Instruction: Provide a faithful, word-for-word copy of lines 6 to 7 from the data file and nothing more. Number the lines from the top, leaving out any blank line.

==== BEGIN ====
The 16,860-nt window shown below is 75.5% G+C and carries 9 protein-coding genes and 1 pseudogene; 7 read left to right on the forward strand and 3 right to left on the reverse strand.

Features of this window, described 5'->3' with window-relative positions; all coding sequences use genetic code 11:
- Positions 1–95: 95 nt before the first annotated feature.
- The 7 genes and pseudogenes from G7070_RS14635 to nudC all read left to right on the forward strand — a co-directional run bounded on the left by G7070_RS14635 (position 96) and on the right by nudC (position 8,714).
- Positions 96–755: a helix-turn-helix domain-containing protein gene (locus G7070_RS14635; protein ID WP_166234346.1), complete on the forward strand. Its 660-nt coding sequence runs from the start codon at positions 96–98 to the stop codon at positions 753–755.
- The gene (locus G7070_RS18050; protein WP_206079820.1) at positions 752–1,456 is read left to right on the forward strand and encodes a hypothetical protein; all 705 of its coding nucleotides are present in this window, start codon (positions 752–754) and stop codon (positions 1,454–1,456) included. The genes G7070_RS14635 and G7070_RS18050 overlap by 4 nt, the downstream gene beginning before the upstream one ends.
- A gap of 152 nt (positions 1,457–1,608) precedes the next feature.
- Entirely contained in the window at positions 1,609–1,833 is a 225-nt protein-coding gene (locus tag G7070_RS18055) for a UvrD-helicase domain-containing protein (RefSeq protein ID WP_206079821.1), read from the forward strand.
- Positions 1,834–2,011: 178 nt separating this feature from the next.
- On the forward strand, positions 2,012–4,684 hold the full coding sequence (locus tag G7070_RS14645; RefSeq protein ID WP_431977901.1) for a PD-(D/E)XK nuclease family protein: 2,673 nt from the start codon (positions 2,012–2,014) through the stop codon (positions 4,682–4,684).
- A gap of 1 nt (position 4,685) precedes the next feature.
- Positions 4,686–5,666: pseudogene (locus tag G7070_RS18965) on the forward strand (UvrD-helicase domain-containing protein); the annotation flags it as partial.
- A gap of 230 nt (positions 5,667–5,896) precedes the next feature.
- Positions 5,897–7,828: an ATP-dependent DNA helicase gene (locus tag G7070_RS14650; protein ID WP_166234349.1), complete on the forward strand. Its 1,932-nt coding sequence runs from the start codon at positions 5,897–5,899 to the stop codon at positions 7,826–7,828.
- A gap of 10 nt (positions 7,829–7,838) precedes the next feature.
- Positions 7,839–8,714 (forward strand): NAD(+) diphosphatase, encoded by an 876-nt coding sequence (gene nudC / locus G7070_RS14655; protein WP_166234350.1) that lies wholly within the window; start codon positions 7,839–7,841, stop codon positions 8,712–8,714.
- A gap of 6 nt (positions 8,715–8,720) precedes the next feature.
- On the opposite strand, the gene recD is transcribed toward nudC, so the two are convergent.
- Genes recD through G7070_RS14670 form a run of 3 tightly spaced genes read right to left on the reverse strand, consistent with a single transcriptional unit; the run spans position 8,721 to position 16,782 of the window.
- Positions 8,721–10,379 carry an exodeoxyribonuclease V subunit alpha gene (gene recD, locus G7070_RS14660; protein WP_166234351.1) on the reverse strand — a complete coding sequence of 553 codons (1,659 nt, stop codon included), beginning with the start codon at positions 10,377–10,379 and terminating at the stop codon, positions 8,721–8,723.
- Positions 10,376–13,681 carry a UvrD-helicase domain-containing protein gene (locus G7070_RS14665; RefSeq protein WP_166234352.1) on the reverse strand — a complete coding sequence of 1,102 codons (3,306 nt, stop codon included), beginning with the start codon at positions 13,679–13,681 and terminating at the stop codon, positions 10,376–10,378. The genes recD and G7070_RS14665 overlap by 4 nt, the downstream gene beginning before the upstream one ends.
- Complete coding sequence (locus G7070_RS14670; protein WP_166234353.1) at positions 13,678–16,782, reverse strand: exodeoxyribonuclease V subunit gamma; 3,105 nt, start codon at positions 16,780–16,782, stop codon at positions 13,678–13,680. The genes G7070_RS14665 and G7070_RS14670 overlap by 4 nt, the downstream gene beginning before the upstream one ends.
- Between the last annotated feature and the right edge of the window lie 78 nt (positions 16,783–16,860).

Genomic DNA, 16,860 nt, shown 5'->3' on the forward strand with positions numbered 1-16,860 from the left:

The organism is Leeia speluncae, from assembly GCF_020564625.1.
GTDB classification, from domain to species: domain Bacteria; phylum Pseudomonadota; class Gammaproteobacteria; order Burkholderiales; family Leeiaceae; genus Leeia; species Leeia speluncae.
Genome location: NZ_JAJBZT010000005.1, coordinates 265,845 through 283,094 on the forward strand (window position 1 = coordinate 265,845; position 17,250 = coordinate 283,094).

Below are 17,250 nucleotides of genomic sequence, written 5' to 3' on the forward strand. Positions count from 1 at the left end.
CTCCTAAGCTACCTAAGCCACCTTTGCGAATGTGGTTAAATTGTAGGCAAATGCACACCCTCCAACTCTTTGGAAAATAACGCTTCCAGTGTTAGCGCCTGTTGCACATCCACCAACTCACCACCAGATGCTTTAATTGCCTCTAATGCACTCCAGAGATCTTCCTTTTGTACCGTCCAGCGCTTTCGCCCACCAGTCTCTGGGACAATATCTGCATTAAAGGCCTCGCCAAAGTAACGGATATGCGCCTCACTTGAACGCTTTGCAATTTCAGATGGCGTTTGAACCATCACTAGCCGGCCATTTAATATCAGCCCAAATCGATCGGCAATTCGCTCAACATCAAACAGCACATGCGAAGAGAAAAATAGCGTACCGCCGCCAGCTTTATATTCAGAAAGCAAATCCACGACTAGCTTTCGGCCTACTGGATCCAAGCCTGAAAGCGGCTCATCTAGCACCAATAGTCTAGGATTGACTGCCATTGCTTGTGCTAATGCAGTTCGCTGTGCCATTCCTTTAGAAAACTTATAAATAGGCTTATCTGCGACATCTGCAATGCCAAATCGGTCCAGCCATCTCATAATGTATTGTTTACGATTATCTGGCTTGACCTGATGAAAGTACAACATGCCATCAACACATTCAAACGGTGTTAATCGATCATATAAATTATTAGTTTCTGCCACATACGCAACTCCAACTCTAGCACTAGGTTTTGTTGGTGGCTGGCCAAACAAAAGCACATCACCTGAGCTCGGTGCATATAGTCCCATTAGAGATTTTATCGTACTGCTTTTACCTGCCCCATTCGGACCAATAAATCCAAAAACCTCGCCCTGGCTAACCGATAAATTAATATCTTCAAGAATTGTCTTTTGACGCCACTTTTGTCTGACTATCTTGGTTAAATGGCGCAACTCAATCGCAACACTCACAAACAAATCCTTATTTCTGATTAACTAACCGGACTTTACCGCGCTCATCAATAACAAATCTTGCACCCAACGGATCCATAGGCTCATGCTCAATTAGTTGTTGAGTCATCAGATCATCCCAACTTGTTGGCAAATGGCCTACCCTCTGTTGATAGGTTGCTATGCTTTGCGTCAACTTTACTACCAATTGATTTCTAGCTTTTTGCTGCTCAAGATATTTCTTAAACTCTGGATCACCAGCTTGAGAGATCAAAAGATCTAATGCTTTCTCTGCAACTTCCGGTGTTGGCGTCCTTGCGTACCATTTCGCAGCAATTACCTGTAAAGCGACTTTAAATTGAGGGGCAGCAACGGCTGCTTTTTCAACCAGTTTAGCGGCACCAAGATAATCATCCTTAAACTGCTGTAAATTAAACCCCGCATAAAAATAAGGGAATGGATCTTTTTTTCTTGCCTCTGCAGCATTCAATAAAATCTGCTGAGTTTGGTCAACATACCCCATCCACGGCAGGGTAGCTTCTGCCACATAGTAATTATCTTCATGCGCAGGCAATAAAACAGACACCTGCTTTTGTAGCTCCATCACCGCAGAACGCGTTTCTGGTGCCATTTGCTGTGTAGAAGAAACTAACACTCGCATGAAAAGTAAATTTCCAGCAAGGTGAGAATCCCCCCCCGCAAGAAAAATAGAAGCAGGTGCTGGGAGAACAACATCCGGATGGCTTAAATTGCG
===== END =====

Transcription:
- The gene (locus G7070_RS18050; protein WP_206079820.1) at positions 752–1,456 is read left to right on the forward strand and encodes a hypothetical protein; all 705 of its coding nucleotides are present in this window, start codon (positions 752–754) and stop codon (positions 1,454–1,456) included. The genes G7070_RS14635 and G7070_RS18050 overlap by 4 nt, the downstream gene beginning before the upstream one ends.
- A gap of 152 nt (positions 1,457–1,608) precedes the next feature.